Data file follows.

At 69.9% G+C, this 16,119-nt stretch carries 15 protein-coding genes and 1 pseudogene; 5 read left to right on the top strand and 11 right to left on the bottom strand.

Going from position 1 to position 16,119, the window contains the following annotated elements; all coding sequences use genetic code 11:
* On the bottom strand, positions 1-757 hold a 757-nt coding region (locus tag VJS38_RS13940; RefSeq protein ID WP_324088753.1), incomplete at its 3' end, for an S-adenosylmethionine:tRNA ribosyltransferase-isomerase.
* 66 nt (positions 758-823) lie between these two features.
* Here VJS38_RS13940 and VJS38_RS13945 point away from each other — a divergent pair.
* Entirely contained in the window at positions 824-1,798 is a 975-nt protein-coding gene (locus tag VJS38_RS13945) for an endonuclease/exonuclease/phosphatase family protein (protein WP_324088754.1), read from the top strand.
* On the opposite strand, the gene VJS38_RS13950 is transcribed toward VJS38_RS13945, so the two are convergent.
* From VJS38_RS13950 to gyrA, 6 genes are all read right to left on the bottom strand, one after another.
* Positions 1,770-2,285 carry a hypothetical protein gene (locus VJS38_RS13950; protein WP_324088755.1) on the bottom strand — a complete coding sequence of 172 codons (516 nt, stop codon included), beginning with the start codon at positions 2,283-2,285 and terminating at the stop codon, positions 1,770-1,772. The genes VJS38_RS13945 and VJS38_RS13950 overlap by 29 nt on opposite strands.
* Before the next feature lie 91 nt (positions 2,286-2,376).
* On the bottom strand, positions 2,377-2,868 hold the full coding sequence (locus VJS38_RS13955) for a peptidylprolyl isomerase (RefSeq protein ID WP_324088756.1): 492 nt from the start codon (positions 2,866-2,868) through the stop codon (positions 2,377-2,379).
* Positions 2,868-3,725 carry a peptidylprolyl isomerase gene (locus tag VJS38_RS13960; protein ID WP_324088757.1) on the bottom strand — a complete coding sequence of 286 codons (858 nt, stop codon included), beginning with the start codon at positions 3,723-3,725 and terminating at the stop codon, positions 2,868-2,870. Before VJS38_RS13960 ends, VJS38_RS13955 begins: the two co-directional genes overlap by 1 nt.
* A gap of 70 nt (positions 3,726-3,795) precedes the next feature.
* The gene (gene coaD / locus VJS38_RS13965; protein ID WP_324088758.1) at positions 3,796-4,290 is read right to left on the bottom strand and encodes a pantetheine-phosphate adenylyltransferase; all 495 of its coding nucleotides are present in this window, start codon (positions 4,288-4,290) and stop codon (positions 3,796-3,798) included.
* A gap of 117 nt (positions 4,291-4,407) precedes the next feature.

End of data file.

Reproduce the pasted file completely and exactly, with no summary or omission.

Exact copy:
At 69.9% G+C, this 16,119-nt stretch carries 15 protein-coding genes and 1 pseudogene; 5 read left to right on the top strand and 11 right to left on the bottom strand.

Going from position 1 to position 16,119, the window contains the following annotated elements; all coding sequences use genetic code 11:
* On the bottom strand, positions 1-757 hold a 757-nt coding region (locus tag VJS38_RS13940; RefSeq protein ID WP_324088753.1), incomplete at its 3' end, for an S-adenosylmethionine:tRNA ribosyltransferase-isomerase.
* 66 nt (positions 758-823) lie between these two features.
* Here VJS38_RS13940 and VJS38_RS13945 point away from each other — a divergent pair.
* Entirely contained in the window at positions 824-1,798 is a 975-nt protein-coding gene (locus tag VJS38_RS13945) for an endonuclease/exonuclease/phosphatase family protein (protein WP_324088754.1), read from the top strand.
* On the opposite strand, the gene VJS38_RS13950 is transcribed toward VJS38_RS13945, so the two are convergent.
* From VJS38_RS13950 to gyrA, 6 genes are all read right to left on the bottom strand, one after another.
* Positions 1,770-2,285 carry a hypothetical protein gene (locus VJS38_RS13950; protein WP_324088755.1) on the bottom strand — a complete coding sequence of 172 codons (516 nt, stop codon included), beginning with the start codon at positions 2,283-2,285 and terminating at the stop codon, positions 1,770-1,772. The genes VJS38_RS13945 and VJS38_RS13950 overlap by 29 nt on opposite strands.
* Before the next feature lie 91 nt (positions 2,286-2,376).
* On the bottom strand, positions 2,377-2,868 hold the full coding sequence (locus VJS38_RS13955) for a peptidylprolyl isomerase (RefSeq protein ID WP_324088756.1): 492 nt from the start codon (positions 2,866-2,868) through the stop codon (positions 2,377-2,379).
* Positions 2,868-3,725 carry a peptidylprolyl isomerase gene (locus tag VJS38_RS13960; protein ID WP_324088757.1) on the bottom strand — a complete coding sequence of 286 codons (858 nt, stop codon included), beginning with the start codon at positions 3,723-3,725 and terminating at the stop codon, positions 2,868-2,870. Before VJS38_RS13960 ends, VJS38_RS13955 begins: the two co-directional genes overlap by 1 nt.
* A gap of 70 nt (positions 3,726-3,795) precedes the next feature.
* The gene (gene coaD / locus VJS38_RS13965; protein ID WP_324088758.1) at positions 3,796-4,290 is read right to left on the bottom strand and encodes a pantetheine-phosphate adenylyltransferase; all 495 of its coding nucleotides are present in this window, start codon (positions 4,288-4,290) and stop codon (positions 3,796-3,798) included.
* A gap of 117 nt (positions 4,291-4,407) precedes the next feature.